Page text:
Popular Seattle-area ski resorts Stevens Pass, Crystal Mountain Resort and Whistler, in British Columbia, will shut temporarily, effective Sunday, their parent companies announced Saturday afternoon.

Vail Resorts and Alterra Mountain Company, owners of several Northwest ski properties, announced Saturday that they will suspend operations in response to the novel coronavirus outbreak.

This marked a drastic turnaround after both companies announced last week that they will stay open even though Crystal Mountain had a customer who had visited on March 5 test positive for COVID-19, the illness caused by the new coronavirus.

“After careful thought and deliberation of our duty in the face of the COVID-19 (coronavirus) outbreak, and in what I believe is in the best interest of our guests, employees and local communities, Alterra Mountain Company will suspend operations at our 15 North American ski resorts, starting the morning of Sunday, March 15, until further notice,” Alterra CEO Rusty Gregory said in a statement posted to the company’s website on Saturday.

Crystal Mountain is one of the 15 Alterra properties closing indefinitely.

Crystal and Alterra’s other affected resorts “will work directly with guests in canceling their visit and will provide refunds to those who have hotel and other bookings during this closure period,” Gregory said in the statement. He requested customers’ patience in what he said would be “heavy call volume over the next several days.”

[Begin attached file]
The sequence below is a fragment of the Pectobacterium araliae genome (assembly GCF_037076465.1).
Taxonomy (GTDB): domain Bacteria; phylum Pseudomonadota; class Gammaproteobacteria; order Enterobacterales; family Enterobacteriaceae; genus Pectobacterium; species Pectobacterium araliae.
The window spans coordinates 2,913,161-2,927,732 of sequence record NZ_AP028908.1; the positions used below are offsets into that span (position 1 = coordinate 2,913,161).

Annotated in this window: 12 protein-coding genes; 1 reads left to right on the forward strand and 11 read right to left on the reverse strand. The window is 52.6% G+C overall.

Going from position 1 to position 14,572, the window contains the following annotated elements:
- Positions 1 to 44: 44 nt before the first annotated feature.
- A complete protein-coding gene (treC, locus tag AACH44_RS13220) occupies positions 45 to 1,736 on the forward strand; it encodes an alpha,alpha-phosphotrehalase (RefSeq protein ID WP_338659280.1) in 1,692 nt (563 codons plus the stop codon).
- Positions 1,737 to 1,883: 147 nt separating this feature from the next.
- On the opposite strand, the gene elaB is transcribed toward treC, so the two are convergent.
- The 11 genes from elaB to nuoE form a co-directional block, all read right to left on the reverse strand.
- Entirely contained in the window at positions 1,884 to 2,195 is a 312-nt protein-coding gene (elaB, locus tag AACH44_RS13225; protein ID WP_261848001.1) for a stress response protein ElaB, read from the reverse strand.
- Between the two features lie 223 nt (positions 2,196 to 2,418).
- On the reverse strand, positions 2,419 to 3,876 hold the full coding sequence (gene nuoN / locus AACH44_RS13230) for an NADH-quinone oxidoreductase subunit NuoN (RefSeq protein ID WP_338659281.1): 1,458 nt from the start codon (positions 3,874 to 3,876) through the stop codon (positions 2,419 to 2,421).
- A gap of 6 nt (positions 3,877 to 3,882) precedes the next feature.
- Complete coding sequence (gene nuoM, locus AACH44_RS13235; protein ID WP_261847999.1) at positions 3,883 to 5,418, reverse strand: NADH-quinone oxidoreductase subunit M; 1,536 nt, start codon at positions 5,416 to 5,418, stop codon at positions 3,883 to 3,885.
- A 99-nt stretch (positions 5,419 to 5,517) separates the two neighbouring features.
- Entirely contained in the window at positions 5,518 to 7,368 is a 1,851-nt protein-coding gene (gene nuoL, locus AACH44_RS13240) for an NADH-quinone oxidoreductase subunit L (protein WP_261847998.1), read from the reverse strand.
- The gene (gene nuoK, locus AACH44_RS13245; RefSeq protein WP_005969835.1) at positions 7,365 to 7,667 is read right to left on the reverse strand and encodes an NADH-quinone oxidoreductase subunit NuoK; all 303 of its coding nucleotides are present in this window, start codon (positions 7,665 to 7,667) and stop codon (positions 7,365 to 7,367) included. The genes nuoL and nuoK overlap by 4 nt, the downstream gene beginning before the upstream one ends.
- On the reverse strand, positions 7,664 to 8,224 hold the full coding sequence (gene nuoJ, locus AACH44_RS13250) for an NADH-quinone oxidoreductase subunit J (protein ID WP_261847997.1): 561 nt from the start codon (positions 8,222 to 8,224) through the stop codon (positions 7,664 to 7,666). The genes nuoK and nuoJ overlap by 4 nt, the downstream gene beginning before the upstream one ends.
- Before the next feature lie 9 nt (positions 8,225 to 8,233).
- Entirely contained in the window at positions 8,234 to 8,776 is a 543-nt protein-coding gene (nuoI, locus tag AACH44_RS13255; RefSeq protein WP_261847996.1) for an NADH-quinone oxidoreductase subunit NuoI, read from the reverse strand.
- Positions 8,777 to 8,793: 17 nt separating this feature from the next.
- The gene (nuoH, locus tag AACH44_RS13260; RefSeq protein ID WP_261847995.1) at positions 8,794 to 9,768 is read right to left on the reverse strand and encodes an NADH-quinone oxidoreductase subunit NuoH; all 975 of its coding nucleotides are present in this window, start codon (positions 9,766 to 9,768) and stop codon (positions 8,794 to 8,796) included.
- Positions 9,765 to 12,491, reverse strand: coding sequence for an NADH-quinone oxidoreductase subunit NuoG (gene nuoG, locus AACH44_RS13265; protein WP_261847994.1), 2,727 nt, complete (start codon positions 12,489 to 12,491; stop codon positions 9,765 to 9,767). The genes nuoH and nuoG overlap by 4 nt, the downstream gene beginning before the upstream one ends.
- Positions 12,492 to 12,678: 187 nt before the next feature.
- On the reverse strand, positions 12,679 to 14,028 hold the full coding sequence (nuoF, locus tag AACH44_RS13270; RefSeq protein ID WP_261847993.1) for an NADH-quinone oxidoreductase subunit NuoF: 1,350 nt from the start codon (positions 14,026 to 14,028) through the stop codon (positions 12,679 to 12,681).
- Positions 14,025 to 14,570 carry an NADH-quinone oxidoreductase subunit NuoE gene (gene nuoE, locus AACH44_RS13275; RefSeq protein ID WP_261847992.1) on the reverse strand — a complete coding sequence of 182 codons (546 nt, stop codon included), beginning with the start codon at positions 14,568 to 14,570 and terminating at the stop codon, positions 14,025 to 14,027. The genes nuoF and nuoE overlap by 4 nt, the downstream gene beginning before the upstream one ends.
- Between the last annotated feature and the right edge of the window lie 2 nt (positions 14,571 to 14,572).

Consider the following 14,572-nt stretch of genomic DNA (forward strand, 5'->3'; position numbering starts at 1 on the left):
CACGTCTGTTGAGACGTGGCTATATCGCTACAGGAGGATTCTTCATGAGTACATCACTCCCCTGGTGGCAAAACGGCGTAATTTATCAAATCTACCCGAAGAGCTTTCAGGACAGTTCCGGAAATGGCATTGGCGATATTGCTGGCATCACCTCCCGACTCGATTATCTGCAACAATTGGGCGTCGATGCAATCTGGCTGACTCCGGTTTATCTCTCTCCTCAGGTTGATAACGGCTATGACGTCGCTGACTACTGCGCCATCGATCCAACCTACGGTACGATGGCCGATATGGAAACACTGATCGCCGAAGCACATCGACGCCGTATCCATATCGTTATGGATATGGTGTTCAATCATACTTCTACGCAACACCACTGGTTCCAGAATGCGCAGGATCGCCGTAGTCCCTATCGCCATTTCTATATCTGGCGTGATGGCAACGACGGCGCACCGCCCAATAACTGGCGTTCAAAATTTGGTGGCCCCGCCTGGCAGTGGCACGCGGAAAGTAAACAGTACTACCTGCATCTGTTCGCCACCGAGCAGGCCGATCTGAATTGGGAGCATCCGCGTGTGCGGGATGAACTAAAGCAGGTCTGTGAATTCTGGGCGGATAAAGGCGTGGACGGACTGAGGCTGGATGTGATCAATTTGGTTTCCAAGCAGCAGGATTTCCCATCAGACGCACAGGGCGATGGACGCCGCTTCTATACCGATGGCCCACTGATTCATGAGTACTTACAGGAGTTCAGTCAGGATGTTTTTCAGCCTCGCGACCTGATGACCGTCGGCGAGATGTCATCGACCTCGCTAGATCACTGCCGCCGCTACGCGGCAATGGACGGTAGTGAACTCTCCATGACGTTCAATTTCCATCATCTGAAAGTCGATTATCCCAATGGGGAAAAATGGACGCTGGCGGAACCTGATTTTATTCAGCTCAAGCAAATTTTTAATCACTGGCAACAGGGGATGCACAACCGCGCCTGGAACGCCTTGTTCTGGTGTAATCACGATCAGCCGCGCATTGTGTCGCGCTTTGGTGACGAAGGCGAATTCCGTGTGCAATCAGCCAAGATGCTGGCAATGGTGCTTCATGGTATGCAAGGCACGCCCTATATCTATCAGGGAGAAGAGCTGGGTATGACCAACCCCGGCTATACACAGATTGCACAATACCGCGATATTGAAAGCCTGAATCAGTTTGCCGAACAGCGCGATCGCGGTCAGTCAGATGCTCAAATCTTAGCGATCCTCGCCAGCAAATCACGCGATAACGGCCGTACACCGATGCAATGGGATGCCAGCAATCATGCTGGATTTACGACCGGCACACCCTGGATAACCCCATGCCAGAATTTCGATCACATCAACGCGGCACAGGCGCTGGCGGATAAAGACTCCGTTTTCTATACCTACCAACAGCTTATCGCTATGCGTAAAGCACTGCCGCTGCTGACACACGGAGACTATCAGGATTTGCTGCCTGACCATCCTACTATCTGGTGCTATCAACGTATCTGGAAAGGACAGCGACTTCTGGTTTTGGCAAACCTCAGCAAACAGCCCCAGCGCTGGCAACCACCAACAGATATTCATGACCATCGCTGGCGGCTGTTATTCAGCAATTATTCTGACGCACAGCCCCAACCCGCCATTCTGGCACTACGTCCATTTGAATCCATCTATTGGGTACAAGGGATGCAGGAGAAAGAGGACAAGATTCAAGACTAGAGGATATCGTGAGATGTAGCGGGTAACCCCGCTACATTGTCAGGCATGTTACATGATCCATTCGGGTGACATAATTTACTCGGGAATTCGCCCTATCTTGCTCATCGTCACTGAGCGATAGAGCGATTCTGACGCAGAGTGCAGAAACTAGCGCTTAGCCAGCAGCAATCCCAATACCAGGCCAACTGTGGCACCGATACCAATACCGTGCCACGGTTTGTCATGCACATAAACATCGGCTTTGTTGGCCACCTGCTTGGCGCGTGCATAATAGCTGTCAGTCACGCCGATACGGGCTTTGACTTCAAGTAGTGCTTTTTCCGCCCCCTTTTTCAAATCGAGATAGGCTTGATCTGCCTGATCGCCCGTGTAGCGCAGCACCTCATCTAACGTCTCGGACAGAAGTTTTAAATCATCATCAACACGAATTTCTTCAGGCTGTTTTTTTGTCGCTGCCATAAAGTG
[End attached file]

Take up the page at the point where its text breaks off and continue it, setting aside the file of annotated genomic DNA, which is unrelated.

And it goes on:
Vail Resorts, which operates 37 ski areas including Stevens Pass and Whistler, shared a similar statement Saturday from CEO Rob Katz, who wrote that after consulting guidance from health officials, the company’s leadership had “made the difficult decision to suspend the operations of all our North American mountain resorts and retail stores” from this Sunday through March 22 and “will use that time to reassess our approach for the rest of the season.”

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Katz said in the statement that lodging and operations would remain open for those with existing reservations, but that no new reservations would be allowed, and that the company’s corporate offices would also be closing “apart from essential personnel.”

“We understand this change may be confusing given our communications of operational changes over the past week, and as late as last night,” said Katz. “Please know that this has been a fast-moving, constantly developing situation with new information from our communities coming to us by the day, if not by the hour, and we are trying to react as quickly as we can.”

While some services and products like lift tickets and equipment rentals could be fully refunded, Katz said in the statement that Vail’s policy is not to refund season passes or Epic Day Passes, which are used by both Whistler and Stevens. Katz said the company plans to review these policies and announce any changes in the weeks to come.

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